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The Independent Culture
ORBITAL

COLSTON HALL BRISTOL

IS THIS how techno ends, not banging but whimpering? The musical revolution that began in the Summer of Love has been transplanted to the safe environment of a municipal hall, where red-coated local authority stewards man the exits, their ears plugged with cotton-wool. What once came across as sonic transgression now seems almost cosy.

Phil and Paul Hartnoll of Orbital - named after the M25 motorway that took so many early ravers to illegal parties in muddy fields - are engaged on a national tour whose destinations include the civic halls that only a few years ago would have been disparaged as beyond the pale. Playing stand-up music in a sit-down venue, Orbital were hamstrung right from the start, but despite the difficulties the show worked, more or less. If you stood up and danced, the performance could perhaps be counted as a success. For those of us sitting in the stalls, however, it was like watching paint dry, coat, after coat, after coat.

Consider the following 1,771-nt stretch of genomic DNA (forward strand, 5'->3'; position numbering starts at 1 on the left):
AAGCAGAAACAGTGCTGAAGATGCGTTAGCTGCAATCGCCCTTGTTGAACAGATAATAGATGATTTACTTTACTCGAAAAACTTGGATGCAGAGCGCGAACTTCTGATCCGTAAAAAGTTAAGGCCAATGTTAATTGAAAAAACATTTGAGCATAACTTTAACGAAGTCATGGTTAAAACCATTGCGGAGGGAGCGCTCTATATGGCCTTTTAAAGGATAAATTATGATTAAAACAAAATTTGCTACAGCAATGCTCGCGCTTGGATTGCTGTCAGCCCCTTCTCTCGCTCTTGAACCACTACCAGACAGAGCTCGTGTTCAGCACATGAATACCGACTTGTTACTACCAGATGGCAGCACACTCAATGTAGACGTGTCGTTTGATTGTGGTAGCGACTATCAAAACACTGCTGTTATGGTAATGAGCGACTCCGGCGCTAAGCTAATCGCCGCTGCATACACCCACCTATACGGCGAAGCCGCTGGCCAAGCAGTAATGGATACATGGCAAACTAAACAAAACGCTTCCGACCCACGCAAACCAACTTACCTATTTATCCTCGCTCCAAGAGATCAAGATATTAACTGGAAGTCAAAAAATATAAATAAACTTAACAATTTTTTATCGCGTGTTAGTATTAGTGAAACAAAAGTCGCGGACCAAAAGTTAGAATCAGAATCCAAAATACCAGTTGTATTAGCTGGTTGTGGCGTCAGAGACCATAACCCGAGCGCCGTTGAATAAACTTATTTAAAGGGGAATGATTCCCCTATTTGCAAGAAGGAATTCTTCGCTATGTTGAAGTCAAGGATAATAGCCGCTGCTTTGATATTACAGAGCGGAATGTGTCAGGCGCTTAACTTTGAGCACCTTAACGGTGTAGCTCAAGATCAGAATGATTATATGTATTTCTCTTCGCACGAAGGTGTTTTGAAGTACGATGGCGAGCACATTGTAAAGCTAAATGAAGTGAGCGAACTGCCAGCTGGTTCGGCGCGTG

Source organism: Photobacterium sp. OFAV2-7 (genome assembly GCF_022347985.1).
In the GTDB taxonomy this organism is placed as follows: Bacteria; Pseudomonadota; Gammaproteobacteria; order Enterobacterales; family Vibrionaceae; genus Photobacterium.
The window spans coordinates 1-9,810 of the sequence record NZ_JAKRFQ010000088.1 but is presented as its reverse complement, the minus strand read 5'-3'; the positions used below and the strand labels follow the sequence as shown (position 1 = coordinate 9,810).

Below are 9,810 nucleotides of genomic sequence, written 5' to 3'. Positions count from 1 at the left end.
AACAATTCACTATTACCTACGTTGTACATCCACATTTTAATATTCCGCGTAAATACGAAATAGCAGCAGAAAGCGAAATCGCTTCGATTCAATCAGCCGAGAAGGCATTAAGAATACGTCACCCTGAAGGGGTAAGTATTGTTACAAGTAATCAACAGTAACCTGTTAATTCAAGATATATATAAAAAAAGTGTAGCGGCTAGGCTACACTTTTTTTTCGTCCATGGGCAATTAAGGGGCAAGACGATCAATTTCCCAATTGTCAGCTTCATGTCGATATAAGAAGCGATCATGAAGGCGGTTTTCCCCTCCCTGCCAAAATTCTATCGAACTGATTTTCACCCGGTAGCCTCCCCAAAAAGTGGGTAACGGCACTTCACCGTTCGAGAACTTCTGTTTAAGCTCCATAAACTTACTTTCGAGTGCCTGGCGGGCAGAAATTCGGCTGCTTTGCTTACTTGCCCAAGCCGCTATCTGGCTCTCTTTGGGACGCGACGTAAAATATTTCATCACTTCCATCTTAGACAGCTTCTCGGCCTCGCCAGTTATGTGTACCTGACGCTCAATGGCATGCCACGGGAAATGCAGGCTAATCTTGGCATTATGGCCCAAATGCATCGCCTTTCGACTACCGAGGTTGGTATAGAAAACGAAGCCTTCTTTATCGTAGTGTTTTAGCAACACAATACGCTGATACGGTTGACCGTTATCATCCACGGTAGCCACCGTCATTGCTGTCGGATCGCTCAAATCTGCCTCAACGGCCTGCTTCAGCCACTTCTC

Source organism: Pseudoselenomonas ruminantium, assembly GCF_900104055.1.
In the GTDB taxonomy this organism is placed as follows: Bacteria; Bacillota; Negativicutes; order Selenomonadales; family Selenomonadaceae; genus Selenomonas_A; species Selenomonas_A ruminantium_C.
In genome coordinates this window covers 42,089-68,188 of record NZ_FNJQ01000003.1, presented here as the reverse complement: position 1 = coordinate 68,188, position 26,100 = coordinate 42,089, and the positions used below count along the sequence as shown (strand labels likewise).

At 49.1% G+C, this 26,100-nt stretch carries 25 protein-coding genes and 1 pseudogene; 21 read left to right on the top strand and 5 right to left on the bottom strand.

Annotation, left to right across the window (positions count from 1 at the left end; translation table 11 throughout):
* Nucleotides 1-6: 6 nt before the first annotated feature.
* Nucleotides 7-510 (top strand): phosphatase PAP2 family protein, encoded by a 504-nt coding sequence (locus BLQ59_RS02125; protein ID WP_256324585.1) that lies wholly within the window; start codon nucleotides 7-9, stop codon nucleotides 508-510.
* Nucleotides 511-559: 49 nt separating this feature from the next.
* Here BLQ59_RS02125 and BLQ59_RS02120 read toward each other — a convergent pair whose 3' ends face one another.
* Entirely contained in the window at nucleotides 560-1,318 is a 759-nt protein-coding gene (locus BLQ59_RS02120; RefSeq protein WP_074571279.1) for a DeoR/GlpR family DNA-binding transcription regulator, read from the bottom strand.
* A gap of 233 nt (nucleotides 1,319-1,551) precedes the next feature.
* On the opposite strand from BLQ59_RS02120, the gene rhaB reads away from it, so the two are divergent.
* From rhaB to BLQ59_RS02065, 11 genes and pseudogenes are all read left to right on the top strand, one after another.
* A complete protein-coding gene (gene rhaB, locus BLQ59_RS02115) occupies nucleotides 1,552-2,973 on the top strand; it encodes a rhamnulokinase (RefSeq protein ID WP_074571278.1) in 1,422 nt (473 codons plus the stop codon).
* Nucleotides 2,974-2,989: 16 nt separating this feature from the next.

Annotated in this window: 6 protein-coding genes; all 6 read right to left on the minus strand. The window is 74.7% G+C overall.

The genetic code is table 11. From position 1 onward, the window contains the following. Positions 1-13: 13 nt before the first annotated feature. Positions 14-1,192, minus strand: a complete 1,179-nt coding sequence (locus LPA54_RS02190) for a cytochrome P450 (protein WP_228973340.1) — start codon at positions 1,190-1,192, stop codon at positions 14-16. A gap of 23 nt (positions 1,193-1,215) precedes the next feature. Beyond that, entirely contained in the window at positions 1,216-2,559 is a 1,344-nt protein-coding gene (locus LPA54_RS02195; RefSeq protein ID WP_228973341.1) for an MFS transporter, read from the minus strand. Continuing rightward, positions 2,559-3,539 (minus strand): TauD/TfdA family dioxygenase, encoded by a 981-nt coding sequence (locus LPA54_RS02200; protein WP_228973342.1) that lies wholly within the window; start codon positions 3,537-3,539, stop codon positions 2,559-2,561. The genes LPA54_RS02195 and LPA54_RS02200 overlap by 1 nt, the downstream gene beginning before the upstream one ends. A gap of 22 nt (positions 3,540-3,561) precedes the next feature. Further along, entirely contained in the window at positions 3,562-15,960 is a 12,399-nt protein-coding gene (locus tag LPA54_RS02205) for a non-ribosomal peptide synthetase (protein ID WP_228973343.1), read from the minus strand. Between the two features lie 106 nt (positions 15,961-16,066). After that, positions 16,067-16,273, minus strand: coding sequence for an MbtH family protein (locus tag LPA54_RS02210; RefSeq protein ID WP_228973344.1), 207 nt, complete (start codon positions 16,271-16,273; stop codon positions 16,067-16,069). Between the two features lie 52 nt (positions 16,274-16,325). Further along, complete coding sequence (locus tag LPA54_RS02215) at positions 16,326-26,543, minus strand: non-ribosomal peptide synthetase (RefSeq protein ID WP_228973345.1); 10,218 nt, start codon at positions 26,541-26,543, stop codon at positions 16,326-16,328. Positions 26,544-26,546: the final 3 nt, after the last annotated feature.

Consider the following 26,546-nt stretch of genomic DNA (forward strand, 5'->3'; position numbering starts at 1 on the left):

Orbital were preceded by a sound system whose ambient-techno mix reminded you of old Paul Hardcastle tunes (a retro-connection that refused to go away all night). Then a fanfare from A Clockwork Orange signalled the progress of the brothers into their enclosure of computer and keyboard work-stations, with the duo's trademark torchlight goggles providing a much-needed visual stimulus. Soon, great granite-like slabs of synthesiser chords filled the air, with bass frequencies so loud they resounded in your chest cavity. Instead of being dangerous, however, the sound was almost indecently clean and healthy, especially for techno.

The problem for the audience in the half-full hall was how to react. Should they go totally mental from the start, or ease into fully fledged mania incrementally? At first, they remained almost touchingly shy, with only the most out-of-it boys coming to the front to dance, but after a while even the most reserved left for the front, or half-shimmied by their seats, hedging their bets.

Orbital's music was accompanied by a multi-screen film-show that seemed to have something to do with the millennium. Clocks wound forward; binary codes scrolled, and at the end fingers pressed buttons that may well have been sending Stealth bombers off on some final, apocalyptic mission. It would have looked great in a tent, but from a comfy municipal seat it was just like watching television. All that was missing was the pipe and slippers.

Tours to Sun 28 March

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